I want to list some prime numbers in Japanese but I'm not if the Japanese comma should be used when it comes to numbers. On Wikipedia, the western comma is used, which has made me confused and unsure of how to display these numbers.

Option A

enter image description here

Option B

enter image description here

  • 1
    i’ll make the same recommendation i make to my english speaking math students: look at how well written texts in mathematics are written, pick a style you like, learn it, and stick with it. my personal preference is option A. in a list environment, which is the case in option A, a lot of space would wasted by using the “Japanese comma” of option B. but in embedded text, the Japanese comma facilitates reading. so be mindful of the context. but start by looking at how professional mathematicians write math in Japanese and follow their lead. – A.Ellett Oct 1 '20 at 3:23
  • 1
    and since matters of prime numbers is a favorite of number theorists, i’d recommend researching what you can find in japanese in this field: 数論. – A.Ellett Oct 1 '20 at 3:25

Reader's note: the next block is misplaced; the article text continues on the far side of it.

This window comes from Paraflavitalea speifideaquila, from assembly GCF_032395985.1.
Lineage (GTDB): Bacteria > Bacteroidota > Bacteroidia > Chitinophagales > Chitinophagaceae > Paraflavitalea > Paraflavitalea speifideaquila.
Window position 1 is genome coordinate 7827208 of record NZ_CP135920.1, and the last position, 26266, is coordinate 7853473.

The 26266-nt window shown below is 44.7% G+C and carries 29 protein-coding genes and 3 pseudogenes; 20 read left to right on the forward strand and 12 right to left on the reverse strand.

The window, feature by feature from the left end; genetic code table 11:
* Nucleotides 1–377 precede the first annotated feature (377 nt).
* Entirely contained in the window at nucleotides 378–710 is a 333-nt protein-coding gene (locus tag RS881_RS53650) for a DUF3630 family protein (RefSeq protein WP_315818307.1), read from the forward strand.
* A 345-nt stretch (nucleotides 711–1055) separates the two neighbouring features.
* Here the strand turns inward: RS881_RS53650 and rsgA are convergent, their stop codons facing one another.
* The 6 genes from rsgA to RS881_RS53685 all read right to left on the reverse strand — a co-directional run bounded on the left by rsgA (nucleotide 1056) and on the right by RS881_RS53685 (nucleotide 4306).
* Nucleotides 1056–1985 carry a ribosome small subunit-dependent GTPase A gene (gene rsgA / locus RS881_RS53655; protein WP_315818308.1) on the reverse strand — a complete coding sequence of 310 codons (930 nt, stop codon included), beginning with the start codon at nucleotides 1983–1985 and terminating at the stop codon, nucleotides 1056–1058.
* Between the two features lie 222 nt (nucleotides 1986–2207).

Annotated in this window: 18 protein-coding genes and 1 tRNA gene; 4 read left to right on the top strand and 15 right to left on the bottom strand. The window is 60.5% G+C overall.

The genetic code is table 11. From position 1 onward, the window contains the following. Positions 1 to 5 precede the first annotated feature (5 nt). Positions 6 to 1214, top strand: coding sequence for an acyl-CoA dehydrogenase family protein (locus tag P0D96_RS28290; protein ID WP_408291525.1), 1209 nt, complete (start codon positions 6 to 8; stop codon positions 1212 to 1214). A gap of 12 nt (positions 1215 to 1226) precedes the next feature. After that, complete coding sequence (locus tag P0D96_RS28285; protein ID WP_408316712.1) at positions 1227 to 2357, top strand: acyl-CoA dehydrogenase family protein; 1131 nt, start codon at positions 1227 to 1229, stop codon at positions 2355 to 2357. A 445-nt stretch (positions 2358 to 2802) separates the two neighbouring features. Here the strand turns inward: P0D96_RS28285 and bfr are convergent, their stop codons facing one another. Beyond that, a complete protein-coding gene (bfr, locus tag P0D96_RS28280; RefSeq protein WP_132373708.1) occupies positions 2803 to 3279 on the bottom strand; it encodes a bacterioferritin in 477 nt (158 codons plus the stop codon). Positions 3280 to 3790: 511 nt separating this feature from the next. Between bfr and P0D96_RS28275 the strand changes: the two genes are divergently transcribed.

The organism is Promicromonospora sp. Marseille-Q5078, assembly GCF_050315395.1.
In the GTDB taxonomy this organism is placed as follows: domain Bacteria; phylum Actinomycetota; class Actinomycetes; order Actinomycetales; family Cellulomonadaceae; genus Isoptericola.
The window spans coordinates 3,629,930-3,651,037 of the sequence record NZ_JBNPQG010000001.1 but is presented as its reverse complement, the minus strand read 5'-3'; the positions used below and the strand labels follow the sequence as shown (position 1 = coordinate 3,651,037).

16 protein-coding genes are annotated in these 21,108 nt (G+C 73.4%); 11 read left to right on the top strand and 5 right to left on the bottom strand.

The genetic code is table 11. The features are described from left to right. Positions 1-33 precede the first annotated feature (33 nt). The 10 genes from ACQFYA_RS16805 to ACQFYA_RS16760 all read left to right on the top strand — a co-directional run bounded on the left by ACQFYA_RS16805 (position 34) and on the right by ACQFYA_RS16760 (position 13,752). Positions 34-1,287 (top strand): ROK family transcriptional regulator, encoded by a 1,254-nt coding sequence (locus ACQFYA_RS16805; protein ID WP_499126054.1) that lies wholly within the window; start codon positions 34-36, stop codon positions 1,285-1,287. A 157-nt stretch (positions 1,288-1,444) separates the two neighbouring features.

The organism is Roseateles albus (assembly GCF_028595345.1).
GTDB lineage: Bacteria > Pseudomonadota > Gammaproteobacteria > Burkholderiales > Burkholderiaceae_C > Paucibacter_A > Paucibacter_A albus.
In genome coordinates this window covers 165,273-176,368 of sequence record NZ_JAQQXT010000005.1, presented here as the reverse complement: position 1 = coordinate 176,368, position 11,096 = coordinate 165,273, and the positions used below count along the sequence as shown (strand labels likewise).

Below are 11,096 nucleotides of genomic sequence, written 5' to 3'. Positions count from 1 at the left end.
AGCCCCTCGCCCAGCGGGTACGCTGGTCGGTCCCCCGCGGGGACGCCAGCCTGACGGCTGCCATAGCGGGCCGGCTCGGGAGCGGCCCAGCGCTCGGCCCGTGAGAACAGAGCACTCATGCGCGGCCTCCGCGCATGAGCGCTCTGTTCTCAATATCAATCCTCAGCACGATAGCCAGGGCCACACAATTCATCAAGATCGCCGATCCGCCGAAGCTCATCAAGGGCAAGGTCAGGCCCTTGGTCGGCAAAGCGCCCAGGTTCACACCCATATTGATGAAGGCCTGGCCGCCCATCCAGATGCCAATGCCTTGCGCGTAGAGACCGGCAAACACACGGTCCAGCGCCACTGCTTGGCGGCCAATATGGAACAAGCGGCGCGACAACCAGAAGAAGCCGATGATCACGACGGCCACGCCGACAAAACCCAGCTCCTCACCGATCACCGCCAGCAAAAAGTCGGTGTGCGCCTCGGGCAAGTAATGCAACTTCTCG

It depends on which "context" (or "mode") you are in.

If you are writing a news article and trying to explain what primes numbers are within an ordinary Japanese sentence, you should be using Japanese style punctuation.

On the other hand, when you are writing an academic article or a math textbook, it's common to temporarily shift to "math mode", where Western style commas must be used. The Wikipedia article you saw has many examples of this.

enter image description here

The yellow parts are in the "(inline) math mode" (i.e., $n-1$ if you know TeX), so Western commas are used. Outside these contexts, Japanese commas are used.

The same can be said with regards to English words. If you are introducing one or two English nouns in an ordinary long Japanese text, the base text is still in Japanese, so you should follow the Japanese orthography and keep using Japanese commas. If you are citing a long English sentences, you should switch to English mode and use the English punctuation.

Your Answer

By clicking “Post Your Answer”, you agree to our terms of service, privacy policy and cookie policy

Not the answer you're looking for? Browse other questions tagged or ask your own question.